Net Neutrality: A Primer for Living with the Change

Net neutrality is the concept that broadband providers should remain impartial to both content and content provider.


Editor’s note: This is part one of a two part series. The opinions in this piece are solely those of the author.

The skirmish over net neutrality should be viewed as a non-issue for most small businesses.

The concept of net neutrality is to ensure that Internet Service Providers (ISPs) treat all Internet data agnostically without any discrimination as to what type of data is being requested or from what resource the request is made.

In 2015 the FCC issued new net neutrality regulations under the Open Internet Order (OIO), but this year the new FCC repealed net neutrality in a reversal intended to allow content providers and ISPs to deliver services without the confines of government intervention. Furthermore, the rationale for the law’s repeal is that provider anti-consumer collusion efforts would be thwarted by the free market competition, thereby eliminating a need for net neutrality efforts in the first place.

For small businesses and corporations, net neutrality is a concern and ISP behavior and performance should be monitored and enforced similarly now as in the past given that the degree to which potential anti-competitive efforts may arise has been greatly overstated. After all, in the two decades of Internet access there have been no signs of restrictive bandwidth collusion.

The regulatory fight over net neutrality is not yet over, and despite whatever rulings are ultimately enacted, small business owners and IT executives should ensure that bandwidth providers contractually provide service level guarantees, monitor and track network performance for adherence, and assign substantive monetary penalties for attributable and verifiable failures.

The FCC voted in December 2017 to repeal the so-called net neutrality legislation enacted by the Obama administration FCC by a vote of 3-2.

As there are strong views on both sides, some members of Congress are fighting to reinstate in what is sure to be a heated and lengthy battle, most agree with the underlying principles. Net neutrality is the concept that broadband providers should remain impartial to both content and content provider, thereby delivering requested resources to users in a manner free of blocking, favor, and throttling.

The initial FCC legislation classified ISPs as common carriers under Title II of the Communications Act to ensure that Internet delivery remained free from any discriminatory practices while assigning the FCC gatekeeper responsibilities in ensuring performance properly ensued. As an aside, these regulations do not apply to cellular network access, an often-overlooked subject in the public debate.

The goal of net neutrality is to is to prevent so-called “fast lane” scenarios wherein ISPs could speed up, degrade, or potentially outright prevent services based on agreements with preferred content providers. Similarly, net neutrality aimed to prevent broadband providers from up-charging customers for access to specific content types or providers.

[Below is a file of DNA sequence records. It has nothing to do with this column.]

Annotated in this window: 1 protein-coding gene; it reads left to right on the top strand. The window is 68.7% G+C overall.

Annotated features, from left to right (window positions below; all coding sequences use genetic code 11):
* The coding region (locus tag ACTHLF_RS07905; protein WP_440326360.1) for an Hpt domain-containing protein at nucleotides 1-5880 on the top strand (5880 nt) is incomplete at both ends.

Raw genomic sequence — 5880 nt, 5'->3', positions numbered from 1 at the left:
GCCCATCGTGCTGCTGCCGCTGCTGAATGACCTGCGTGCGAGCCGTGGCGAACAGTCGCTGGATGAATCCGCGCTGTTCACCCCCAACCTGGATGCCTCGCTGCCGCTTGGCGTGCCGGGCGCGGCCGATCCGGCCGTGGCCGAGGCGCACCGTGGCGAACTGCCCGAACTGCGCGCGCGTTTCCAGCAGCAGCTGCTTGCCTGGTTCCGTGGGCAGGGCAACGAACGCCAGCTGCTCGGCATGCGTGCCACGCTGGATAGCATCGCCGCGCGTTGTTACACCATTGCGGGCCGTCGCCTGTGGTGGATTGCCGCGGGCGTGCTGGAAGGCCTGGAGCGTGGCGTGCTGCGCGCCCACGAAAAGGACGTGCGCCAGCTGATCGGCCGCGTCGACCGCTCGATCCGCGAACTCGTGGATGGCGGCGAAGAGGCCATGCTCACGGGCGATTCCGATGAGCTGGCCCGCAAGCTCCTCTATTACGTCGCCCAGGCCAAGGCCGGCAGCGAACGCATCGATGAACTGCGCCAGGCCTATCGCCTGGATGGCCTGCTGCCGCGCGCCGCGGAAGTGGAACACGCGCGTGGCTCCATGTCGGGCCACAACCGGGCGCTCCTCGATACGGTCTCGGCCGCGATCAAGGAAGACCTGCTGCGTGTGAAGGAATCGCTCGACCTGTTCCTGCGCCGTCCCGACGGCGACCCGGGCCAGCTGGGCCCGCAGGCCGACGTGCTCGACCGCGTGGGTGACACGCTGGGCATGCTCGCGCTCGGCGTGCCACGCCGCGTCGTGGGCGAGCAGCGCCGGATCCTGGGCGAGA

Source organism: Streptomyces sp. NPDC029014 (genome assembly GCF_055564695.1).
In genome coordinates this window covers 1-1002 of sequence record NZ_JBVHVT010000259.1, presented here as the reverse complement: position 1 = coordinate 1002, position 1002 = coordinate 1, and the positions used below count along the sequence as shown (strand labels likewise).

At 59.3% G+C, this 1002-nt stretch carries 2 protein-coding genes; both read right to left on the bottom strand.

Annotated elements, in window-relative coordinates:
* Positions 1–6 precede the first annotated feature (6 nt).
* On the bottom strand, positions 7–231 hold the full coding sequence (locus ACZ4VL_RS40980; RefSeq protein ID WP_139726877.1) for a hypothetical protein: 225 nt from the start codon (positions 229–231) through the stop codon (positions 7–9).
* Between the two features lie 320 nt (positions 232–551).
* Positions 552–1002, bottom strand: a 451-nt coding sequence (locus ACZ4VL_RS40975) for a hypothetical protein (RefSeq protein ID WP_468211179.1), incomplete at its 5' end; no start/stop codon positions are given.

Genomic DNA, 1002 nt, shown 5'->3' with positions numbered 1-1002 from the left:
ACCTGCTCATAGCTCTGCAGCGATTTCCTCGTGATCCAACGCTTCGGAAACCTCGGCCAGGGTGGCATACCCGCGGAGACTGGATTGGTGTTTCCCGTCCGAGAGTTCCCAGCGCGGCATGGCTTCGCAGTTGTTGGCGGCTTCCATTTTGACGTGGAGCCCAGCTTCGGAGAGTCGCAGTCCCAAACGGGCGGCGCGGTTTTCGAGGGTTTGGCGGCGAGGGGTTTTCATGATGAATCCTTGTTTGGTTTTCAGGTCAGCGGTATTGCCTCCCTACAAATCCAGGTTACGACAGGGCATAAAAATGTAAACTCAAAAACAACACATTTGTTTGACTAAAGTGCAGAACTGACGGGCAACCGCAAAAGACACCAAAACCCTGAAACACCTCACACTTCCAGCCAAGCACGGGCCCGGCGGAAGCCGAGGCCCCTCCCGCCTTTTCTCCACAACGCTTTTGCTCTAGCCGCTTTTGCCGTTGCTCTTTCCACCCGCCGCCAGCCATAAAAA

The new regulation also gave the FCC the power to control pricing, which meant whenever an ISP wanted to change prices or offer new plans, it needed government approval.

Nonetheless, corporations are free to build ecosystems that support and promote preferred products that operate within established anti-monopolistic rulings. Such ecosystems were enacted before the OIO and continued to flourish after OIO.

In reality, net neutrality legislation negatively impacted the investments ISPs made in their infrastructure, which over the long term could result in causing the problems the ruling was intended to prevent. Most of the rhetoric around the need for specific governmental intervention is just that: rhetoric.

The next few sections will summarize the arguments circling the net neutrality debate.

The Net Neutrality Paradox

Lacking net neutrality, concerns arise as to whether:

  1. some content will be prioritized over other content,
  2. ISPs will charge content providers for preferred passage,
  3. ISPs will charge users for faster access.
  4. And investment will be dissuaded if large content providers retain the option of using capital power to muscle out innovation.

In point of fact, content providers have always used levers including service tiering, ecosystems, and technology reach to improve market position.

None of the aforementioned items are anti-competitive, rather, they are strategic and legal. Like it or not, the “best” product or service frequently loses out to products or services that are more entrenched with or without government interference.

While the Open Internet Order’s destruction forgoes specific requirements language and oversight, the ruling put forth by the current administration does require broadband providers to transparently report discriminatory activities, and monopolistic and predatory practices remain under the purview and protection of the FTC.

Next page- ISP’s

Cal Braunstein
Cal Braunstein
Mr. Braunstein serves as Chairman/CEO and Executive Director of Research at the Robert Frances Group (RFG). In addition to his corporate role, he helps his clients wrestle with a range of business, management, regulatory, and technology issues.  He has deep and broad experience in business strategy management, business process management, enterprise systems architecture, financing, mission-critical systems, project and portfolio management, procurement, risk management, sustainability, and vendor management. Cal also chaired a Business Operational Risk Council whose membership consisted of a number of top global financial institutions. Website